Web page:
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5 Ways to Protect Your Heart


Hearts are our heroes! They deserve a lot of praise for all of the hard work they do to keep us alive. Like a persistent machine, an average heart recycles the blood in our bodies around 1,000 times a day and beats almost 3 billion times in a lifetime. This incredible organ, just about the size of a fist, is also greatly influenced by many lifestyle factors. Here are some easy ways you can protect this magnificent organ:

1. Boost your fiber intake. Fiber is a great benefactor for heart health. However, most Americans don’t get enough of it in their diets. Fiber helps lower harmful LDL cholesterol and keeps us feeling fuller longer, which prevents overeating. Some great food sources include whole grains, nuts, seeds, wheat cereals, fruits and vegetables. Men should aim for about 38 grams of fiber per day, and women should try for around 25 grams of fiber per day. Make sure to increase your fiber intake gradually, with water.

2. All hail healthy fats! Your heart loves it when you eat your monounsaturated and polyunsaturated fats. You can find monounsaturated fats in foods like avocados, nuts and olive oil. There are two types of polyunsaturated fats: omega-3 fatty acids and omega-6 fatty acids. These are essential, meaning your body cannot make them on their own and will require you to get them from your diet. Some great sources of polyunsaturated fats include certain types of fish (such as salmon, tuna and sardines), flaxseeds, walnuts and canola oil. These heart healthy fats help increase “good” (HDL) cholesterol, reduce triglyceride levels in the blood and lower blood pressure.

3. Flee from these fats! Fats to limit for heart health include trans and saturated fats. Trans fats support the production of harmful LDL cholesterol and reduce the good HDL cholesterol in the blood. Additionally, trans fats can create inflammation in the body, which can lead to chronic conditions (i.e. heart disease, stroke, diabetes). According to Harvard Health, “Even small amounts of trans fats can harm health: for every 2% of calories from trans fat consumed daily, the risk of heart disease rises by 23%.” Trans fats may be found in some store bought baked goods, frozen meals and fast food. When it comes to saturated fat, too much can increase total cholesterol and shift the balance toward more harmful LDL cholesterol. It is recommended to limit saturated fat intake by keeping it under 10% of calories per day. Food sources for saturated fats include tropical oils and animal fat.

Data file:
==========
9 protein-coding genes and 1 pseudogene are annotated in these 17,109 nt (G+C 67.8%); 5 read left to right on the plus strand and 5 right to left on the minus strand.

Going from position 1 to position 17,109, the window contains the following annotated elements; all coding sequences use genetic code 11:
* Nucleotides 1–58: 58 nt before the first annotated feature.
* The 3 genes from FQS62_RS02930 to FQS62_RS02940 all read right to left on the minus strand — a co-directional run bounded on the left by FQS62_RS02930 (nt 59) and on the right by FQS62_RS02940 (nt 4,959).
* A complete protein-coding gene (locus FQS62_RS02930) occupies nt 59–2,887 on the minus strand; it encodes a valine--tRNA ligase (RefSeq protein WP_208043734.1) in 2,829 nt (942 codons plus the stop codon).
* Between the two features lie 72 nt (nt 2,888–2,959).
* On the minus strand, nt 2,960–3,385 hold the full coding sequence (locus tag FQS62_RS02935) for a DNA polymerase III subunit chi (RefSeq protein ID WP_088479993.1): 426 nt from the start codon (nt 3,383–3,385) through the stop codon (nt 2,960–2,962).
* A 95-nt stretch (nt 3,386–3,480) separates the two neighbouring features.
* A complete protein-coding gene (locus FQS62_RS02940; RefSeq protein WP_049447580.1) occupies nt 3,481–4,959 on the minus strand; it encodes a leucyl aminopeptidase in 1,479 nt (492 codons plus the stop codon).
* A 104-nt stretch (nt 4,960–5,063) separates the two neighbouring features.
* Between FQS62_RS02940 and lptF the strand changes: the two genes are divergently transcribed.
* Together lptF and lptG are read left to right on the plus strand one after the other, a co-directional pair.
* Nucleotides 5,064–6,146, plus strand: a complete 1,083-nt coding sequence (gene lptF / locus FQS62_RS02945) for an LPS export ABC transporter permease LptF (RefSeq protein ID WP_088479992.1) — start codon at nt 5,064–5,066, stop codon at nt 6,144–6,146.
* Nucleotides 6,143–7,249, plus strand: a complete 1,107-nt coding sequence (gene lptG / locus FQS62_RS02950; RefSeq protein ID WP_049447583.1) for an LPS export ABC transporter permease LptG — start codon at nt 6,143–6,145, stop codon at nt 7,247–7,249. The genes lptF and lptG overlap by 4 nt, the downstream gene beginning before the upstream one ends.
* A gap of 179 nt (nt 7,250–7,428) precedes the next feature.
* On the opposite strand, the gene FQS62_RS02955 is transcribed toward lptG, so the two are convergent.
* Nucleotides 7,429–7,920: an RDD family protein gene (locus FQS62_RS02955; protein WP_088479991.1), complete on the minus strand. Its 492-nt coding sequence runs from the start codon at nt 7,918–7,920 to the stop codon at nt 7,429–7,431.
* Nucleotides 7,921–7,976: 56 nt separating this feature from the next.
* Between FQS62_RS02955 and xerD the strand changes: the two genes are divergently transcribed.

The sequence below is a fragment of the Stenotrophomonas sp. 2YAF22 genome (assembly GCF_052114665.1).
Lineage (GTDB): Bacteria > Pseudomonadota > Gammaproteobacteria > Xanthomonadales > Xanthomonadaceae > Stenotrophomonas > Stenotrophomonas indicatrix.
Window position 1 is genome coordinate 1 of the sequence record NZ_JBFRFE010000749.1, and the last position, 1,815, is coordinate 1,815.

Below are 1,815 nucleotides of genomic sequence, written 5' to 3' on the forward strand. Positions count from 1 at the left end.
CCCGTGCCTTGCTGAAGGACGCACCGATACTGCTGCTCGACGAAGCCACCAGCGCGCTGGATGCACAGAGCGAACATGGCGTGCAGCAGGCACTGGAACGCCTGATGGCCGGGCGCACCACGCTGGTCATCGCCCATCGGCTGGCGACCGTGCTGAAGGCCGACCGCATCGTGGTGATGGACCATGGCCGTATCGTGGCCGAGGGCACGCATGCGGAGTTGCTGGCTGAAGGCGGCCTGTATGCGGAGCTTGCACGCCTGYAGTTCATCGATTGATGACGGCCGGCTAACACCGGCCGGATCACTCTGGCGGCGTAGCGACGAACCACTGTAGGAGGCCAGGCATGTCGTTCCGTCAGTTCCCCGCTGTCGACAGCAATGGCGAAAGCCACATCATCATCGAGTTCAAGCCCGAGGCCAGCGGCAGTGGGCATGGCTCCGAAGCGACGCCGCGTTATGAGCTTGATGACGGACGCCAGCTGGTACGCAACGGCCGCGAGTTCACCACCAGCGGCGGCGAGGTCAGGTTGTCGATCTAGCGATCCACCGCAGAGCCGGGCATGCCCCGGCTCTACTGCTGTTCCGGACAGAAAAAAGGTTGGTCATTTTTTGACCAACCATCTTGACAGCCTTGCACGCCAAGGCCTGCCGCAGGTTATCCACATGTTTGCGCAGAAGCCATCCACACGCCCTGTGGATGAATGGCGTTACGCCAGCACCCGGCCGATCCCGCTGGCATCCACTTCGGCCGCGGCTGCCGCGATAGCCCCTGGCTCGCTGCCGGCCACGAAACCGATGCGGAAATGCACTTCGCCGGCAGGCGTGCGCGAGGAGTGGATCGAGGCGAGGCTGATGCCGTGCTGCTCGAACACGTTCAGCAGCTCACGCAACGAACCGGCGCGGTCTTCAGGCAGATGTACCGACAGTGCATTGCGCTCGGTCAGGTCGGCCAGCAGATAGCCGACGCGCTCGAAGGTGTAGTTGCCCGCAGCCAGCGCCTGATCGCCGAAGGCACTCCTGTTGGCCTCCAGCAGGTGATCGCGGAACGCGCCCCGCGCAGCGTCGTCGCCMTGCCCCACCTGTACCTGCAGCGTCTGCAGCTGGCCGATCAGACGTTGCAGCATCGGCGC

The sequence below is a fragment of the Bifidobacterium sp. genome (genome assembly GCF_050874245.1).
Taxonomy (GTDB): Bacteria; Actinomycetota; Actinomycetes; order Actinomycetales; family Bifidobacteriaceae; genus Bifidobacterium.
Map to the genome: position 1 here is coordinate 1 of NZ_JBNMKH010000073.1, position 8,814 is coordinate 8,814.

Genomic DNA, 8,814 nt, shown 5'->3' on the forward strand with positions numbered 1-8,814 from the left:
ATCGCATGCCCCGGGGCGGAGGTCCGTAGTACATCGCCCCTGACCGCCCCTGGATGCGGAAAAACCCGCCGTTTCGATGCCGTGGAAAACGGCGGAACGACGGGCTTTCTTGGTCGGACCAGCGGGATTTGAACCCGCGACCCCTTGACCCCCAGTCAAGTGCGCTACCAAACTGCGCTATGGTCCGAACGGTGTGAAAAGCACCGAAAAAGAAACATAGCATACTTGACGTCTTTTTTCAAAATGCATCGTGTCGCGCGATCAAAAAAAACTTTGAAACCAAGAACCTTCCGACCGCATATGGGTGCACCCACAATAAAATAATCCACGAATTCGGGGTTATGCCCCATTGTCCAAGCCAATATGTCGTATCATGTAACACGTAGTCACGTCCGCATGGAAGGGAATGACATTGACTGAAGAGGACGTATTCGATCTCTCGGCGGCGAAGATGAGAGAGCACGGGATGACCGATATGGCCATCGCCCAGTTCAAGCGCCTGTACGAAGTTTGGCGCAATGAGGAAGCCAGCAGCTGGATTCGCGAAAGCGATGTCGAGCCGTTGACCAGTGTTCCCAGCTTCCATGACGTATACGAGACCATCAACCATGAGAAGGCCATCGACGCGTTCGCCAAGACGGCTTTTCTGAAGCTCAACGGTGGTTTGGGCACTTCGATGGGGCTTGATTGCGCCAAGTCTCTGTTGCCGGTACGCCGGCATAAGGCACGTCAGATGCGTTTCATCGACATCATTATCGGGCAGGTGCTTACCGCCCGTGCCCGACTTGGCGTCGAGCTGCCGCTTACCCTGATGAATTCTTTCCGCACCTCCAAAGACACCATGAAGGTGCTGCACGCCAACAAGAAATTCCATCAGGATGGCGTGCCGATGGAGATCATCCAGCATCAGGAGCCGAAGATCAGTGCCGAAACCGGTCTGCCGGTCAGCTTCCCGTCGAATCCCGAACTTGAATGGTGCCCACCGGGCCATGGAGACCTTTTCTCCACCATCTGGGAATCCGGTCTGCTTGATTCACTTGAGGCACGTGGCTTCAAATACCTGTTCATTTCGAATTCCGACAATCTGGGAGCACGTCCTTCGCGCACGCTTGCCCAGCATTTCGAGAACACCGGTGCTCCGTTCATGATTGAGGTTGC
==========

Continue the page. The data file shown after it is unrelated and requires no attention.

4. Reduce your sodium intake. Limit high-sodium foods because too much salt can increase your blood pressure. As we age, we become more sensitive to salt. This sensitivity can cause edema (swelling) in the hands and feet. The American Heart Association recommends no more than 2300 mg of sodium a day, which is about the size a teaspoon. Check the Nutrition Facts label for the Percent Daily Value of sodium – 5% or less is considered a low sodium food, while 20% or more is considered high. Another useful tip is to ditch the salt shaker and flavor foods with fresh herbs and spices instead.

5. Elevate your exercise routine. Pump up your heart by engaging in aerobic activities (i.e. brisk walking, bicycling, dancing, stair master, rowing). Aerobic exercise improves circulation, decreases stress and lowers blood pressure. Try to get 30 minutes per day at least five days a week. Engage in resistance training such as lifting dumbbells, using weight machines or resistance bands. This type of exercise can help shrink fat and increase lean muscle mass, which can help decrease the risk for heart disease. Aim to weight train at least two days per week.

Reducing stress, being smoke free and maintaining a healthy weight are some other ways to protect your heart. And try not to worry too much after reading all of this, relaxing and having a good laugh are beneficial to the heart, too! According to The Franklin Institute, “Studies show that a hearty laugh can prompt your blood vessels to expand and contract, increasing your blood flow by up to 20%. That can promote healthier blood vessels – and help ward off cardiovascular disease.” So watch a funny cat video and take care of that great machine in your body!

Learn more about heart health and other wellness programs offered by Wellness Workdays.

Written by: Kristin Repella, Wellness Workdays Dietetic Intern.

Sources:

1. Heart Foundation (1)

2. Harvard Health 3. National Institute on Aging 4. Cambridge University Press

5. Harvard Health

6. Johns Hopkins Medicine

7. Harvard Health

8. Heart Foundation (2) 9. American Heart Association 10. The Franklin Institute

11. US Food and Drug Administration

#hearthealth #fiber #sodium #exercise

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